Alcohol and liver health
All information contained on this website is intended for informational and educational purposes only. It is not intended as a replacement for professional medical advice or treatment.
When alcohol is consumed it is absorbed into the bloodstream from the stomach and intestines. The blood is then passed through the liver before circulating around the body. The largest concentration of alcohol therefore is contained in the blood flowing through the liver. As discussed in the alcohol metabolism page the liver cells can only process a certain amount of alcohol regardless of the amount that has been consumed. Drinking faster than this ( typically 1 drink per hour ) raises not only the level of alcohol in the bloodstream but also acetaldehyde.
Under disease conditions, the liver health is compromised and the liver itself often becomes the victim of the disease also, even though it may have originated elsewhere. This is because the blood flows towards the liver from all the digestive organs including the gall bladder and pancreas, resulting in metastatic carcinoma.
The liver is an important organ in the body responsible for a number of functions including:
- Assisting with the removal of toxins from the body
- Storing glycogen, which is broken down in to glucose which is released into the bloodstream when needed.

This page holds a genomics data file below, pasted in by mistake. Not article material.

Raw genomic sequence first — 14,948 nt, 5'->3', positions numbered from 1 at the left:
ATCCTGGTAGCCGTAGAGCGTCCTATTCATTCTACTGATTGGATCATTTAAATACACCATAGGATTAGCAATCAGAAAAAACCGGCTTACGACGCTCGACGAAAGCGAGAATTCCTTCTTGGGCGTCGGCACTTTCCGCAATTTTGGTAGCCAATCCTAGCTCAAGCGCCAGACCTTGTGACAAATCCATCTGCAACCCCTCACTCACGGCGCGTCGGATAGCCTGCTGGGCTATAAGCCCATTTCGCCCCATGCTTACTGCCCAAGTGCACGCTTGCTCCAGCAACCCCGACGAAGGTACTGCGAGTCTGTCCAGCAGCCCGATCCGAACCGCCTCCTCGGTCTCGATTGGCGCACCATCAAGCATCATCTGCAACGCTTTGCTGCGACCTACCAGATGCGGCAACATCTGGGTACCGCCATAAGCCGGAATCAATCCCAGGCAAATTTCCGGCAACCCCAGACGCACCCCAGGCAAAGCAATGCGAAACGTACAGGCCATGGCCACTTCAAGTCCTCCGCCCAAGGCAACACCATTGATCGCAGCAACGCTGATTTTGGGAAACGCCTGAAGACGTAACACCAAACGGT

- Processing fats and proteins from digested foods.
- Detoxification of medicine and environmental pollutants
- The manufacture of bile which passes from the liver to stomach to help digest fats
Alcoholic Liver Disease
There are three main stages of Alcoholic Liver Disease ,ALD;
This is the first stage in the progression to cirhossis. Fatty liver occurs when more than 5%-10% of the weight of the liver is composed of fat. The condition is reversible with abstinence from alcohol.
The second stage of the progression to cirhossis. If alcohol is abated at this stage, a return to normal liver function may take a long time but often with some noticeable permanent damage.
This is the final and irreversible stage of ALD, with widespread scarring of liver tissue and development of liver nodules. Liver functionality is reduced and life expectancy is also reduced. Death rates from ALD in the UK are on the rise, in some parts of the UK, liver disease has increased by over 400% in the last eight years.
Alcotox and Liver Health
A recent 2010 research paper by Mashiko Setshedi in the publication Oxidative Medicine and Cellular Longevity reports “Acetaldehyde, a major toxic metabolite, is one of the principal culprits mediating fibrogenic and mutagenic effects of alcohol in the liver. Mechanistically, acetaldehyde promotes adduct formation, leading to functional impairments of key proteins, including enzymes, as well as DNA damage, which promotes mutagenesis”. Alcotox, by virtue of its ability to bind to acetaldehyde, can therefore mitigate a significant amount of cellular damage caused by it.